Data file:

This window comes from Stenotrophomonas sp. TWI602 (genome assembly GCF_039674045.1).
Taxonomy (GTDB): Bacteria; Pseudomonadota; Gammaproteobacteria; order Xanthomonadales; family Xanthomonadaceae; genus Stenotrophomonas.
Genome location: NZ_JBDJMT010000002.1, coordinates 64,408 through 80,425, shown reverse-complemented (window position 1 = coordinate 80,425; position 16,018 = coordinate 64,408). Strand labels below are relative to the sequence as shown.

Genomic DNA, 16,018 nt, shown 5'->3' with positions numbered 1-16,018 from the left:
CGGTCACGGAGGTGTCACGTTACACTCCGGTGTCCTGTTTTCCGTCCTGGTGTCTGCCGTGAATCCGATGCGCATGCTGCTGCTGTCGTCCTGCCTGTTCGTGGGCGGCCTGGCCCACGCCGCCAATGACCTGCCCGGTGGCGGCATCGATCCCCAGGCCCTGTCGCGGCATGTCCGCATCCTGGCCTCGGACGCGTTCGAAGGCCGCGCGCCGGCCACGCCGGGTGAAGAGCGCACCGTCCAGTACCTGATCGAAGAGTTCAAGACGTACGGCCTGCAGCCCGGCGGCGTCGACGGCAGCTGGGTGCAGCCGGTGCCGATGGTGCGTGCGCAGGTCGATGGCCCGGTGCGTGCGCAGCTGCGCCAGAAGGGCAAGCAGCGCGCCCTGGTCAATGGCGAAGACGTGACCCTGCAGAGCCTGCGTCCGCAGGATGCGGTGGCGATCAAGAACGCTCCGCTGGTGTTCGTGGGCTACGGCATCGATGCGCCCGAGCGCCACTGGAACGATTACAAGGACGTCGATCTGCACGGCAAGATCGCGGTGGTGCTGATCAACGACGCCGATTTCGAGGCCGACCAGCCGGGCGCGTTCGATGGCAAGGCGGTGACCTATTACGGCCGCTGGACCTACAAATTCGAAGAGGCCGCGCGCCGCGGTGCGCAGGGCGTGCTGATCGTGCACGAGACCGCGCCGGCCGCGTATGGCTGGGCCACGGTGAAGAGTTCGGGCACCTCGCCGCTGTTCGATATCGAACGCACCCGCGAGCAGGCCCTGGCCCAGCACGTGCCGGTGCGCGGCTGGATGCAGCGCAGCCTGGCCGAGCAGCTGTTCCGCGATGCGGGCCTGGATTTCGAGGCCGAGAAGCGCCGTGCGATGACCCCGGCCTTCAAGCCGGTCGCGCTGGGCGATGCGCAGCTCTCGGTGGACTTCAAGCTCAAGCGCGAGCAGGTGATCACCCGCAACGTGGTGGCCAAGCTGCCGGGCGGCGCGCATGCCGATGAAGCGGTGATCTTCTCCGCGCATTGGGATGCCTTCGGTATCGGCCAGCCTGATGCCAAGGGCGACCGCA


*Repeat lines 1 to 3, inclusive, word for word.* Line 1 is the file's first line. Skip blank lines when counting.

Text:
This window comes from Stenotrophomonas sp. TWI602 (genome assembly GCF_039674045.1).
Taxonomy (GTDB): Bacteria; Pseudomonadota; Gammaproteobacteria; order Xanthomonadales; family Xanthomonadaceae; genus Stenotrophomonas.
Genome location: NZ_JBDJMT010000002.1, coordinates 64,408 through 80,425, shown reverse-complemented (window position 1 = coordinate 80,425; position 16,018 = coordinate 64,408). Strand labels below are relative to the sequence as shown.